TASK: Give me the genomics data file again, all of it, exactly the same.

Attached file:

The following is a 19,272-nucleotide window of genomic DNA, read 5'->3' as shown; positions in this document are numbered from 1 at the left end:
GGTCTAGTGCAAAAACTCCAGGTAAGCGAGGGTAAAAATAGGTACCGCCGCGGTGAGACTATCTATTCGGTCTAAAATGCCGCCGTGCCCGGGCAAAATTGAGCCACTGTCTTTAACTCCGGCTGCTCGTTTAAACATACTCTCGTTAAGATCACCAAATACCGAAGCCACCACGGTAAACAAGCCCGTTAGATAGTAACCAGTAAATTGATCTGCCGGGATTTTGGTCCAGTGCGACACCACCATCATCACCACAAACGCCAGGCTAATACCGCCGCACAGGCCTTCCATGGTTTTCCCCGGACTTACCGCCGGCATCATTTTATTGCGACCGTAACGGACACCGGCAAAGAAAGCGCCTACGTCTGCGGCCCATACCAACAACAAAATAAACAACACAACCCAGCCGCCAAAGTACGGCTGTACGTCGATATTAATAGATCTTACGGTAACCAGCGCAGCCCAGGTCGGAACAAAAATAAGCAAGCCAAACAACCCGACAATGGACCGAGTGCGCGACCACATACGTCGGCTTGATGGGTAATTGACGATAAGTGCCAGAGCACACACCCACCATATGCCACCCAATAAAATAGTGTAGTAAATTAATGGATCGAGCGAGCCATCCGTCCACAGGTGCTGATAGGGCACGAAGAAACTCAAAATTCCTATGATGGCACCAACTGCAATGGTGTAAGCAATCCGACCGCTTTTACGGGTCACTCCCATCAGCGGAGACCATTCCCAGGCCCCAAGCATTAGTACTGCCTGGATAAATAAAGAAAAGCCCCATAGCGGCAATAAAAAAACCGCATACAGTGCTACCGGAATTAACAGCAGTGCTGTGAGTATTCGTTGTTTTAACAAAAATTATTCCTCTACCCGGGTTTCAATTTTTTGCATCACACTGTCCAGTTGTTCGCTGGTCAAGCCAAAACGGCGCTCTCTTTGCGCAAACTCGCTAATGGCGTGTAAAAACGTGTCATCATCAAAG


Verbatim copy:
The following is a 19,272-nucleotide window of genomic DNA, read 5'->3' as shown; positions in this document are numbered from 1 at the left end:
GGTCTAGTGCAAAAACTCCAGGTAAGCGAGGGTAAAAATAGGTACCGCCGCGGTGAGACTATCTATTCGGTCTAAAATGCCGCCGTGCCCGGGCAAAATTGAGCCACTGTCTTTAACTCCGGCTGCTCGTTTAAACATACTCTCGTTAAGATCACCAAATACCGAAGCCACCACGGTAAACAAGCCCGTTAGATAGTAACCAGTAAATTGATCTGCCGGGATTTTGGTCCAGTGCGACACCACCATCATCACCACAAACGCCAGGCTAATACCGCCGCACAGGCCTTCCATGGTTTTCCCCGGACTTACCGCCGGCATCATTTTATTGCGACCGTAACGGACACCGGCAAAGAAAGCGCCTACGTCTGCGGCCCATACCAACAACAAAATAAACAACACAACCCAGCCGCCAAAGTACGGCTGTACGTCGATATTAATAGATCTTACGGTAACCAGCGCAGCCCAGGTCGGAACAAAAATAAGCAAGCCAAACAACCCGACAATGGACCGAGTGCGCGACCACATACGTCGGCTTGATGGGTAATTGACGATAAGTGCCAGAGCACACACCCACCATATGCCACCCAATAAAATAGTGTAGTAAATTAATGGATCGAGCGAGCCATCCGTCCACAGGTGCTGATAGGGCACGAAGAAACTCAAAATTCCTATGATGGCACCAACTGCAATGGTGTAAGCAATCCGACCGCTTTTACGGGTCACTCCCATCAGCGGAGACCATTCCCAGGCCCCAAGCATTAGTACTGCCTGGATAAATAAAGAAAAGCCCCATAGCGGCAATAAAAAAACCGCATACAGTGCTACCGGAATTAACAGCAGTGCTGTGAGTATTCGTTGTTTTAACAAAAATTATTCCTCTACCCGGGTTTCAATTTTTTGCATCACACTGTCCAGTTGTTCGCTGGTCAAGCCAAAACGGCGCTCTCTTTGCGCAAACTCGCTAATGGCGTGTAAAAACGTGTCATCATCAAAG